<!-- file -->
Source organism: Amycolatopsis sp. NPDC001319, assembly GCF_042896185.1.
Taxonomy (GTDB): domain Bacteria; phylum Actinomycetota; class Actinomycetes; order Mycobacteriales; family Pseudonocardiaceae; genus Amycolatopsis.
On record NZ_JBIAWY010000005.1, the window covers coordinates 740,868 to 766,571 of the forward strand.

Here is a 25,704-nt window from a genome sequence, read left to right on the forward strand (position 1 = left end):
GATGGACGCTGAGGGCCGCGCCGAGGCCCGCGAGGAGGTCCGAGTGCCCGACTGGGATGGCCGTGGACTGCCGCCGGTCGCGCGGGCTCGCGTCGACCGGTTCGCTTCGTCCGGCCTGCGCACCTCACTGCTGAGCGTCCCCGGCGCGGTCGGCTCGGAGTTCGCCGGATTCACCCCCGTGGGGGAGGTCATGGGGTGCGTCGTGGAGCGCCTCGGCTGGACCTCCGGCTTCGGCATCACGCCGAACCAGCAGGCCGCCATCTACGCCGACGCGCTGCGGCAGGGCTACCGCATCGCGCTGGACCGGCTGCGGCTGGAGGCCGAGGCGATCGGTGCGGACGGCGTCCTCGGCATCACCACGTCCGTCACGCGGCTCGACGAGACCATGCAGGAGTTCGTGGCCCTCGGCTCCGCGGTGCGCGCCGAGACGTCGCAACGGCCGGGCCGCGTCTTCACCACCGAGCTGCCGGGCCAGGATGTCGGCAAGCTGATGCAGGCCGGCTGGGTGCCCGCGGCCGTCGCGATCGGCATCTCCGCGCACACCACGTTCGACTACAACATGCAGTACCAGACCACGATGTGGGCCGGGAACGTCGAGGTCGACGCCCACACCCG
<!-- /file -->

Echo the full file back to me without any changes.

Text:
Source organism: Amycolatopsis sp. NPDC001319, assembly GCF_042896185.1.
Taxonomy (GTDB): domain Bacteria; phylum Actinomycetota; class Actinomycetes; order Mycobacteriales; family Pseudonocardiaceae; genus Amycolatopsis.
On record NZ_JBIAWY010000005.1, the window covers coordinates 740,868 to 766,571 of the forward strand.

Here is a 25,704-nt window from a genome sequence, read left to right on the forward strand (position 1 = left end):
GATGGACGCTGAGGGCCGCGCCGAGGCCCGCGAGGAGGTCCGAGTGCCCGACTGGGATGGCCGTGGACTGCCGCCGGTCGCGCGGGCTCGCGTCGACCGGTTCGCTTCGTCCGGCCTGCGCACCTCACTGCTGAGCGTCCCCGGCGCGGTCGGCTCGGAGTTCGCCGGATTCACCCCCGTGGGGGAGGTCATGGGGTGCGTCGTGGAGCGCCTCGGCTGGACCTCCGGCTTCGGCATCACGCCGAACCAGCAGGCCGCCATCTACGCCGACGCGCTGCGGCAGGGCTACCGCATCGCGCTGGACCGGCTGCGGCTGGAGGCCGAGGCGATCGGTGCGGACGGCGTCCTCGGCATCACCACGTCCGTCACGCGGCTCGACGAGACCATGCAGGAGTTCGTGGCCCTCGGCTCCGCGGTGCGCGCCGAGACGTCGCAACGGCCGGGCCGCGTCTTCACCACCGAGCTGCCGGGCCAGGATGTCGGCAAGCTGATGCAGGCCGGCTGGGTGCCCGCGGCCGTCGCGATCGGCATCTCCGCGCACACCACGTTCGACTACAACATGCAGTACCAGACCACGATGTGGGCCGGGAACGTCGAGGTCGACGCCCACACCCG